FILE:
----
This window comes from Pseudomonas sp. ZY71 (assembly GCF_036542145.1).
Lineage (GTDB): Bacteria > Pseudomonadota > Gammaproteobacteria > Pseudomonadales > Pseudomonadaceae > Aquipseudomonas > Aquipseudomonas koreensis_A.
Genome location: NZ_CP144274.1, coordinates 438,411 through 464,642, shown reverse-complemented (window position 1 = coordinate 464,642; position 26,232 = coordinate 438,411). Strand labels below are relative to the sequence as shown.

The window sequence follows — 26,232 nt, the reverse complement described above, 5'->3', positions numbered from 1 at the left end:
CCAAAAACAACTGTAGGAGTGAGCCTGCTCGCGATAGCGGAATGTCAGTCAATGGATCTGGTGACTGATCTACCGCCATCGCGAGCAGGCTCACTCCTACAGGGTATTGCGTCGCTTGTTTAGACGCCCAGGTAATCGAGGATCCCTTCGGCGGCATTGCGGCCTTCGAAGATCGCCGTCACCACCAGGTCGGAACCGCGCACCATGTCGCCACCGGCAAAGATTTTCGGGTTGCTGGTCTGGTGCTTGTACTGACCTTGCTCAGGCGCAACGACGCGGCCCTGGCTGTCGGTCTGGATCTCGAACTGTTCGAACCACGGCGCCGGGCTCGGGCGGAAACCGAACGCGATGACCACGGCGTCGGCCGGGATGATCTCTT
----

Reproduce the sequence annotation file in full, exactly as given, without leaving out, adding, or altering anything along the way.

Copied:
This window comes from Pseudomonas sp. ZY71 (assembly GCF_036542145.1).
Lineage (GTDB): Bacteria > Pseudomonadota > Gammaproteobacteria > Pseudomonadales > Pseudomonadaceae > Aquipseudomonas > Aquipseudomonas koreensis_A.
Genome location: NZ_CP144274.1, coordinates 438,411 through 464,642, shown reverse-complemented (window position 1 = coordinate 464,642; position 26,232 = coordinate 438,411). Strand labels below are relative to the sequence as shown.

The window sequence follows — 26,232 nt, the reverse complement described above, 5'->3', positions numbered from 1 at the left end:
CCAAAAACAACTGTAGGAGTGAGCCTGCTCGCGATAGCGGAATGTCAGTCAATGGATCTGGTGACTGATCTACCGCCATCGCGAGCAGGCTCACTCCTACAGGGTATTGCGTCGCTTGTTTAGACGCCCAGGTAATCGAGGATCCCTTCGGCGGCATTGCGGCCTTCGAAGATCGCCGTCACCACCAGGTCGGAACCGCGCACCATGTCGCCACCGGCAAAGATTTTCGGGTTGCTGGTCTGGTGCTTGTACTGACCTTGCTCAGGCGCAACGACGCGGCCCTGGCTGTCGGTCTGGATCTCGAACTGTTCGAACCACGGCGCCGGGCTCGGGCGGAAACCGAACGCGATGACCACGGCGTCGGCCGGGATGATCTCTT